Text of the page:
Good morning, MBA readers,
The automotive industry will be hit when the United States’ record-long economic expansion ends, analysts say. But what toll would that take on Missouri, where General Motors and Ford plants employ thousands of people and produce one of the state’s most valuable exports?
Sectors like automobile manufacturing are often among the most adversely affected during a recession, because demand for their products is more elastic than demand for services like health care.
And with an increasing number of people taking out car loans, some analysts think 2020’s auto loans are beginning to resemble 2008’s subprime mortgages.
But there’s more to the story than that, other analysts say. In fact, some suggest an economic slowdown could actually end up helping the car industry’s technological innovation in the long run.
Read on for more about how Missouri’s auto industry might fare in a recession — and the rest of the day’s top business stories.
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Essence Healthcare to acquire two companies
Essence Healthcare, a Maryland Heights-based company that offers health insurance to over 60,000 Missourians, has agreed to acquire Mutual of Omaha Medicare Advantage Company and Medicare Advantage Company of Omaha. Terms of the deal were not announced. (St. Louis Post-Dispatch)
Ascension reaches agreement on sale of Wisconsin facilities
The St. Louis-area health system will sell a hospital it owns in Wisconsin, along with its interest in two others facilities in the state, to Marshfield Clinic Health System. The systems hope to finish the deal this spring. (St. Louis Business Journal)
T-Mobile names new chief technology officer
After amending terms of its planned merger with Sprint, T-Mobile has named a new chief technology officer. Abdul Saad will replace Neville Ray, who was promoted to president of technology. (Kansas City Business Journal)
Port authority paid too much for management services, officials’ texts indicate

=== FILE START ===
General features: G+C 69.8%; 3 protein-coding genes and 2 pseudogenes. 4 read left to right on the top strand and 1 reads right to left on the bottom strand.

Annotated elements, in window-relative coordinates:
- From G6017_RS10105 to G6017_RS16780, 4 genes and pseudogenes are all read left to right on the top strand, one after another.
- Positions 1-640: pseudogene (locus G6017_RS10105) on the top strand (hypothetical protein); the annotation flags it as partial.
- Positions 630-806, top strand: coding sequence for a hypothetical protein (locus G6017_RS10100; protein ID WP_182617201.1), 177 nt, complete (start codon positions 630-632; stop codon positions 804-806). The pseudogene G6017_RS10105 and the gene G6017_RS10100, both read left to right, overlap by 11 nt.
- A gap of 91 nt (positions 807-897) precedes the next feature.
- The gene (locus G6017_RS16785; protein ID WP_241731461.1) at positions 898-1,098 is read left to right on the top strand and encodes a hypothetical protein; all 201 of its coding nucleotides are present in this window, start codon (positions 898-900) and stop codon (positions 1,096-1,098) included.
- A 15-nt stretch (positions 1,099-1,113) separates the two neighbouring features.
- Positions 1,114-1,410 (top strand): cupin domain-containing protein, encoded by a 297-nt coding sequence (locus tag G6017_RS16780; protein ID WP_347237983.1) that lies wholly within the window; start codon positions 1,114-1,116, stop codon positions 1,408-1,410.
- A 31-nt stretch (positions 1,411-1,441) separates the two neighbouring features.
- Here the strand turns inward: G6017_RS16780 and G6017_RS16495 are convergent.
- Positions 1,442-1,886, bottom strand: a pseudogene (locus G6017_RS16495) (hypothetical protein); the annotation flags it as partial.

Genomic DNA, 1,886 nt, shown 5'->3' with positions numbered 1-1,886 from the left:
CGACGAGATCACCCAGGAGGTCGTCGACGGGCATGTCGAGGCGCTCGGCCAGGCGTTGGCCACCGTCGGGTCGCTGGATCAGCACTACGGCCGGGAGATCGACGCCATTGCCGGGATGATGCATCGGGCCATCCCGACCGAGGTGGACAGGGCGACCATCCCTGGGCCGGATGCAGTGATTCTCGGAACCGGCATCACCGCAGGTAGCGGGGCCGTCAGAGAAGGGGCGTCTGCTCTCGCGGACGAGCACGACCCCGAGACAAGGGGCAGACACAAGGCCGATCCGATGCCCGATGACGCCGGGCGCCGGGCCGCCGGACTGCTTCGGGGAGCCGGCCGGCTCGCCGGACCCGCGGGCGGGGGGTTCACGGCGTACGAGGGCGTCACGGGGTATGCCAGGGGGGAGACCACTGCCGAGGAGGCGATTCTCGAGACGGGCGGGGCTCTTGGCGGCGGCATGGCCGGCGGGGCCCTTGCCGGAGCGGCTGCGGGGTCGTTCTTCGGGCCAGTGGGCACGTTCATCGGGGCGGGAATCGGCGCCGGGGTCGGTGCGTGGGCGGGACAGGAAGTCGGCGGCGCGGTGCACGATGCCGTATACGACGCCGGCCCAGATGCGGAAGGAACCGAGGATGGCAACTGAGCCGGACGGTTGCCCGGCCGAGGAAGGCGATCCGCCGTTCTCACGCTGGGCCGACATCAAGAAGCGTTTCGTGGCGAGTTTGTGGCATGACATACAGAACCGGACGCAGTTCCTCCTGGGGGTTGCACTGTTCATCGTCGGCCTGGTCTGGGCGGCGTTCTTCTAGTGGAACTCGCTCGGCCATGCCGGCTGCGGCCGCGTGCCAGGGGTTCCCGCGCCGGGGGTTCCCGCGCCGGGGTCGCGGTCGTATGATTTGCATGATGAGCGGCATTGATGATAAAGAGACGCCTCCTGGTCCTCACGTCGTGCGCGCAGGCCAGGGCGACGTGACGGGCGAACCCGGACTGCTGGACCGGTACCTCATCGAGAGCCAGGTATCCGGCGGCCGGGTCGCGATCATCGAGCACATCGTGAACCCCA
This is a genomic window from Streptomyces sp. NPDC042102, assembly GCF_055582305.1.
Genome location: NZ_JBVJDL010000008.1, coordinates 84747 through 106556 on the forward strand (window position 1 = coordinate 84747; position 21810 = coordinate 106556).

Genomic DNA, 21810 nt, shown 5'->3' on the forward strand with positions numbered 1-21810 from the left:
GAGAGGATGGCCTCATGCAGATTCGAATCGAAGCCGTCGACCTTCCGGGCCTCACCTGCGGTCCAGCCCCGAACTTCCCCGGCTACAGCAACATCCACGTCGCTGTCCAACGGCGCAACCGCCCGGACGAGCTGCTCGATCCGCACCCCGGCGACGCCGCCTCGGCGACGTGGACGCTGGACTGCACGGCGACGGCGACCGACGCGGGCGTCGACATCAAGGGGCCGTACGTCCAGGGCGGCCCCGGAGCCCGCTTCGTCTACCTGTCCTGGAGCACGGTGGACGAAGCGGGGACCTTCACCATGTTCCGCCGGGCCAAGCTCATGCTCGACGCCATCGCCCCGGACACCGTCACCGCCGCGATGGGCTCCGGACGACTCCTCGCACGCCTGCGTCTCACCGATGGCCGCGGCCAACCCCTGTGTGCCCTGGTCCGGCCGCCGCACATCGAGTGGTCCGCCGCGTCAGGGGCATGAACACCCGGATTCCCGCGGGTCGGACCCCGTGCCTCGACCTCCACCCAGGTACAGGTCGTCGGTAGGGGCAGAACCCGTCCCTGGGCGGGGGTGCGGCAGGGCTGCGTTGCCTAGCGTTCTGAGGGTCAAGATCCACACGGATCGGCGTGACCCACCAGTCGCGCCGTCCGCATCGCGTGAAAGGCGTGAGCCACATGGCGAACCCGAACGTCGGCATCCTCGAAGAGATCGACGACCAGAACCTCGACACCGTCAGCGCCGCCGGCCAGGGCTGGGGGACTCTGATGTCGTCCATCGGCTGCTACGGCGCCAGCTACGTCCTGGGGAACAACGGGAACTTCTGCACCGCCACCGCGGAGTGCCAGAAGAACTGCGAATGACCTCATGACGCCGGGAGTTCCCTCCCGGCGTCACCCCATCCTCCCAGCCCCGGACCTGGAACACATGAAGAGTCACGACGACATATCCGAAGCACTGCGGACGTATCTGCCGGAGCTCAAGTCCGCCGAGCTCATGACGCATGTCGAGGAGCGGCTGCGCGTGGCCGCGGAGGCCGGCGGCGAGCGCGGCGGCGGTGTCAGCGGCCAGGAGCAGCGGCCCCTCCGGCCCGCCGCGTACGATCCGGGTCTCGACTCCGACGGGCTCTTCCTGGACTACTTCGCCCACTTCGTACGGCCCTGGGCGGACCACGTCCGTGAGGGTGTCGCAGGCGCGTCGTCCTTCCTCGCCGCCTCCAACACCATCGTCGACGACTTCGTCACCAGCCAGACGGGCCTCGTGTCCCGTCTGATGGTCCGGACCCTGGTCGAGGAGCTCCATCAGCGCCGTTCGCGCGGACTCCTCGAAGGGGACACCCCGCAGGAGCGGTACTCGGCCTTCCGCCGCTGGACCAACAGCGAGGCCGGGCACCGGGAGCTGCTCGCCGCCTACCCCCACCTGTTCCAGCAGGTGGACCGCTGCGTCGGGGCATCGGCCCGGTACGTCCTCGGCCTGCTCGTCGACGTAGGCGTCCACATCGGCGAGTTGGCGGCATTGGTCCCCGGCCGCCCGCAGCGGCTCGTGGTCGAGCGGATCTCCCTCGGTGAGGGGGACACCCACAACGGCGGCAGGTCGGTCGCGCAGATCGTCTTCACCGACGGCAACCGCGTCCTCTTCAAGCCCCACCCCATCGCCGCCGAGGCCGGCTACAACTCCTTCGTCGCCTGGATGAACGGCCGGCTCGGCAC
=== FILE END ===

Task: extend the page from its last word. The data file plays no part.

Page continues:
Texts between John Maupin, chair of the St. Louis County Port Authority, and St. Louis County Executive Sam Page indicate that the port authority overpaid the St. Louis Economic Development Partnership, which provides staff for the port authority, “in excess of $1 million.” (St. Louis Business Journal)
Home Depot to hire nearly 1,000 seasonal workers in St. Louis area
The hiring surge is part of a company-wide effort to bring in 80,000 employees for the spring season. Hiring events will take place Saturday at stores across the area. (St. Louis Post-Dispatch)
St. Louis County to hand out opioid overdose spray for free
The St. Louis County Health Department is handing out free bottles of Narcan, or naloxone, a spray used to treat opioid overdoses. A pack of two bottles is $100 over the counter, which the health department said is a prohibitive cost for many who need it. (St. Louis Public Radio)
KC’s PayIt adds the state of Oklahoma as client
Oklahoma residents will be able to renew vehicle registrations and order birth certificates online through the digital government and payment platform. Founded in 2013, the company recently hired a chief revenue officer and moved into a larger headquarters. (Kansas City Business Journal)
During the 2010s, Missouri trailed all but two of its neighboring states in population growth, according to U.S. Census Bureau estimates. That slow growth is a cause for some economic concern, researchers say.
Say that again
“It’s a cyclical, bellwether industry. We had, in 2016, been in the longest sales upturn since World War II. Eventually, the market can’t absorb so many vehicles because you’ve been selling for so long. A type of saturation takes place.”
That’s Bernard Swiecki, an analyst for the Center for Automotive Research. He and other auto industry experts offer mixed views on how industry will be affected when the United States’ record-long economic expansion ends and the economy enters recession. It’s a key question in Missouri, where the auto industry accounts for tens of thousands of jobs and is responsible for the state’s most valuable export product.
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This St. Louis native will be taking his experience in scientific research and early-stage investing to the Missouri Technology Corporation, where he will serve as the new executive director, the MTC announced Tuesday. After getting a Ph.D. in molecular microbiology and immunology from Saint Louis University’s School of Medicine, Scatizzi worked as a researcher at the University of California-San Diego and the Scripps Research Institute. After that, he spent several years working with the Tech Coast Angels, a California-based investment group, before returning to Missouri to work with local startups. The MTC, a public-private partnership established to promote entrepreneurship in Missouri, has seen steep cuts to its state funding in recent years.
That’s how much pharmaceutical company Mallinckrodt agreed to pay in a new settlement proposal announced Tuesday, resolving thousands of lawsuits claiming it fueled the national opioid epidemic, Reuters reports. As part of the deal, Mallinckrodt will seek bankruptcy protections, making it the third opioid maker to consider the option. The company, which bases its U.S. operations in the St. Louis area, will retain ownership of the specialty generic business, which it has been working to separate since last year, after completion of the bankruptcy process. Mallinckrodt also said it had entered into an agreement with existing lenders under which it could borrow $800 million on a four-year term.
It’s been a pleasure doing business with you this morning.